Being the parent of an Aspergers teen can be quite frustrating and challenging. The lack of focus, the failure to turn in homework assignments, and the constant inconsistency with daily chores can cause friction between parents and teens.
A recent article published in Psychology Today draws attention to this issue. It appears teens with Asperger’s syndrome are easily overwhelmed by new situations, which results in anxiety.
In short, procrastination or laziness may not be the reasons why your Aspergers teen is having trouble in school.
What is Asperger’s Syndrome?
Asperger’s syndrome is a social development disorder that affects children and adolescents. Those who are affected by this condition tend to engage heavily in routine activities and encounter difficulties in communication, social interactions, and focus.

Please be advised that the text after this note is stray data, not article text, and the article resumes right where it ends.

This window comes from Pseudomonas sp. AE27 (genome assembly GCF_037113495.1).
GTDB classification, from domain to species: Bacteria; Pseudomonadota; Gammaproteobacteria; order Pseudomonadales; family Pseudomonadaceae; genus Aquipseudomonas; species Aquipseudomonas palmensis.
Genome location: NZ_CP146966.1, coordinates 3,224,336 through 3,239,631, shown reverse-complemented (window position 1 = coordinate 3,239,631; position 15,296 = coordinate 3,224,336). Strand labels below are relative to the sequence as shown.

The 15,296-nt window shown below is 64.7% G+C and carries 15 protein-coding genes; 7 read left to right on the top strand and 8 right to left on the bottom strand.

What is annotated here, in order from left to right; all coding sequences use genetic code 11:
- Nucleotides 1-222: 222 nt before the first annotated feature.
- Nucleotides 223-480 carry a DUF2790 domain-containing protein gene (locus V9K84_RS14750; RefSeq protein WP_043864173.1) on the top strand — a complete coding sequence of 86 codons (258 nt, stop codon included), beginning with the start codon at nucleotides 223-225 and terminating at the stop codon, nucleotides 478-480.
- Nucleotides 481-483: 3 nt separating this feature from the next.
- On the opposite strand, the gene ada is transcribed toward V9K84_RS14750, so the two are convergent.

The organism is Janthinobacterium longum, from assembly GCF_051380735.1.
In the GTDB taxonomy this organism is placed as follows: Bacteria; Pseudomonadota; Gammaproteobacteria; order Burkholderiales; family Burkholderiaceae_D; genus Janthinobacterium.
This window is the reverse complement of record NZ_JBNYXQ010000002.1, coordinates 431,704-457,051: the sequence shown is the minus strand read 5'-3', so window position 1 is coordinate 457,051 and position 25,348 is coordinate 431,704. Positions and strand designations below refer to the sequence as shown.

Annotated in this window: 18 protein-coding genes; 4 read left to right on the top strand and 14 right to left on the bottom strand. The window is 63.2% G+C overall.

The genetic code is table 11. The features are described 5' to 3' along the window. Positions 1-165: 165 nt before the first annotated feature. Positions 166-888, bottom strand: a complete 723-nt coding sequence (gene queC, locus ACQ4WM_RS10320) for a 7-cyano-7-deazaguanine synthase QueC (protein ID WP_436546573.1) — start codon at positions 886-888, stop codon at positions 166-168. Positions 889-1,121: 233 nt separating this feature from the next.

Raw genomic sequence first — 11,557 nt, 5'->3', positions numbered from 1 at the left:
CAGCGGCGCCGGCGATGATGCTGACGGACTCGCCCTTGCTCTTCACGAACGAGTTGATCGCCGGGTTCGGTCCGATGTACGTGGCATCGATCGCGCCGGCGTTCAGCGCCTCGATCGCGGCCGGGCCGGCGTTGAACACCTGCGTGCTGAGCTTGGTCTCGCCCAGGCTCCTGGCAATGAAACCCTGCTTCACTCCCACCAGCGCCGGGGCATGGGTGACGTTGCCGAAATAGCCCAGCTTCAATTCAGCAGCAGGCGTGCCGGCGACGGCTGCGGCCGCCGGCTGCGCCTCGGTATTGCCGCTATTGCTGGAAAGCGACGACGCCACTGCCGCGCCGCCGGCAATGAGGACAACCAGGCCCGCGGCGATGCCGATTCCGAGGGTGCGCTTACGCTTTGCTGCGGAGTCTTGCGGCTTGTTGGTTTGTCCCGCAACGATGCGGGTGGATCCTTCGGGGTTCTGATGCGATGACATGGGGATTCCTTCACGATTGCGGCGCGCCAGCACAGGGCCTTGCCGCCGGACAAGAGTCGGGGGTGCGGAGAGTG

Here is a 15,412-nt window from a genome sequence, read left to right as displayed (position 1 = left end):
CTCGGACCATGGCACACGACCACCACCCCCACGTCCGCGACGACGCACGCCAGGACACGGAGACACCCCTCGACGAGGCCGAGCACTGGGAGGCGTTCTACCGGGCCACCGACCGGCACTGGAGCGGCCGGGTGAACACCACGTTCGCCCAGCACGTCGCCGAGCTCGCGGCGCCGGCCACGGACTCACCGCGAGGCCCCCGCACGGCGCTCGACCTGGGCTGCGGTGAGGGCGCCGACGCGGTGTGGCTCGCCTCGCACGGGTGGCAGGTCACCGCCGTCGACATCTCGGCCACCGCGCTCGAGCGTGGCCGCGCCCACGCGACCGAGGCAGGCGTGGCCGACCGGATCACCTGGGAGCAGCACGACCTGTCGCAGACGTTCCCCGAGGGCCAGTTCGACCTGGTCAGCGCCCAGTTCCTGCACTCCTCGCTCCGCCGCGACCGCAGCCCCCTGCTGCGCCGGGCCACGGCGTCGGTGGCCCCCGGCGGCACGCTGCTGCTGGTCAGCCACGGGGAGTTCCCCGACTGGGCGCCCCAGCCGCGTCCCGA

When dealing with new situations, these teens experience intense anxiety which prompts them to avoid, withdraw, or shut down.
Unfortunately, their ‘flight’ reaction to overwhelming stimuli can often be mistaken for laziness or procrastination.
How to help an Aspergers teen overcome procrastination
As a result of an erroneous interpretation of their teen’s reactions, parents often resort to punitive measures. In other words, they sanction what they believe to be laziness or procrastination.
Not only that this approach doesn’t improve school performance, but it can also generate more tension between parents and children.
Ugo Uche, the author of the article we mentioned above, believes a combination of mindfulness and cognitive behavioral approaches is a better alternative. By identifying the thoughts and emotions that result from feeling overwhelmed, teens can gain a better understanding of their avoidant behaviors.
After that, they can try visualizing themselves effortlessly achieving their house chores and school projects.
Teens with Asperger’s syndrome are neither lazy nor irresponsible. They just don’t know how to handle the anxiety generated by overwhelming situations.
Click here to learn more about Asperger’s.